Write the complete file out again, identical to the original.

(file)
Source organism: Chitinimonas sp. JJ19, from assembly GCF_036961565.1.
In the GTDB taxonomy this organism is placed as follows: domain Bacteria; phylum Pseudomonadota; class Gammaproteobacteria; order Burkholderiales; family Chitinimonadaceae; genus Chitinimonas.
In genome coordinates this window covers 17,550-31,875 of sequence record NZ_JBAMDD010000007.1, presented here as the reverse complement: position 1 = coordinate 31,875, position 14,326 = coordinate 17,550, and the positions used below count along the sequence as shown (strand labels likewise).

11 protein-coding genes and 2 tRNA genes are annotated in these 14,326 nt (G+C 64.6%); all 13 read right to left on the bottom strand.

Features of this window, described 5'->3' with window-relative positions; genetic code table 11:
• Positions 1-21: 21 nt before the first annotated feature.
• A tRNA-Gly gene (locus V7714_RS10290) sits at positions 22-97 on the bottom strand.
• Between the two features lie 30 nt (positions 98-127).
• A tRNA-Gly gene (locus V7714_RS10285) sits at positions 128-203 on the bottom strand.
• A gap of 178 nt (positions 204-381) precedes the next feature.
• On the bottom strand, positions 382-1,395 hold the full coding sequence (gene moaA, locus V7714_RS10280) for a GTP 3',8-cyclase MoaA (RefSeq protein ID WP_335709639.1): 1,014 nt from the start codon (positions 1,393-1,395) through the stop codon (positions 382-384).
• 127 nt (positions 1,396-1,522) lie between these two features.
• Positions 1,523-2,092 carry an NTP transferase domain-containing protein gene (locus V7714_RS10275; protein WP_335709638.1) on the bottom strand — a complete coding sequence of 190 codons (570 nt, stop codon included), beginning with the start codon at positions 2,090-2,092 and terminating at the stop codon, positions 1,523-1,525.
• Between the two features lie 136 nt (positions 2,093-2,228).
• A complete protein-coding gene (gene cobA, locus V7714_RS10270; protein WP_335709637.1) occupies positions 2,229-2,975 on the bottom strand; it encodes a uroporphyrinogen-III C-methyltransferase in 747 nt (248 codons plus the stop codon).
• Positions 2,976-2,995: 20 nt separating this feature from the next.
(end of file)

Source organism: Chitinimonas sp. JJ19, from assembly GCF_036961565.1.
In the GTDB taxonomy this organism is placed as follows: domain Bacteria; phylum Pseudomonadota; class Gammaproteobacteria; order Burkholderiales; family Chitinimonadaceae; genus Chitinimonas.
In genome coordinates this window covers 17,550-31,875 of sequence record NZ_JBAMDD010000007.1, presented here as the reverse complement: position 1 = coordinate 31,875, position 14,326 = coordinate 17,550, and the positions used below count along the sequence as shown (strand labels likewise).

11 protein-coding genes and 2 tRNA genes are annotated in these 14,326 nt (G+C 64.6%); all 13 read right to left on the bottom strand.

Features of this window, described 5'->3' with window-relative positions; genetic code table 11:
• Positions 1-21: 21 nt before the first annotated feature.
• A tRNA-Gly gene (locus V7714_RS10290) sits at positions 22-97 on the bottom strand.
• Between the two features lie 30 nt (positions 98-127).
• A tRNA-Gly gene (locus V7714_RS10285) sits at positions 128-203 on the bottom strand.
• A gap of 178 nt (positions 204-381) precedes the next feature.
• On the bottom strand, positions 382-1,395 hold the full coding sequence (gene moaA, locus V7714_RS10280) for a GTP 3',8-cyclase MoaA (RefSeq protein ID WP_335709639.1): 1,014 nt from the start codon (positions 1,393-1,395) through the stop codon (positions 382-384).
• 127 nt (positions 1,396-1,522) lie between these two features.
• Positions 1,523-2,092 carry an NTP transferase domain-containing protein gene (locus V7714_RS10275; protein WP_335709638.1) on the bottom strand — a complete coding sequence of 190 codons (570 nt, stop codon included), beginning with the start codon at positions 2,090-2,092 and terminating at the stop codon, positions 1,523-1,525.
• Between the two features lie 136 nt (positions 2,093-2,228).
• A complete protein-coding gene (gene cobA, locus V7714_RS10270; protein WP_335709637.1) occupies positions 2,229-2,975 on the bottom strand; it encodes a uroporphyrinogen-III C-methyltransferase in 747 nt (248 codons plus the stop codon).
• Positions 2,976-2,995: 20 nt separating this feature from the next.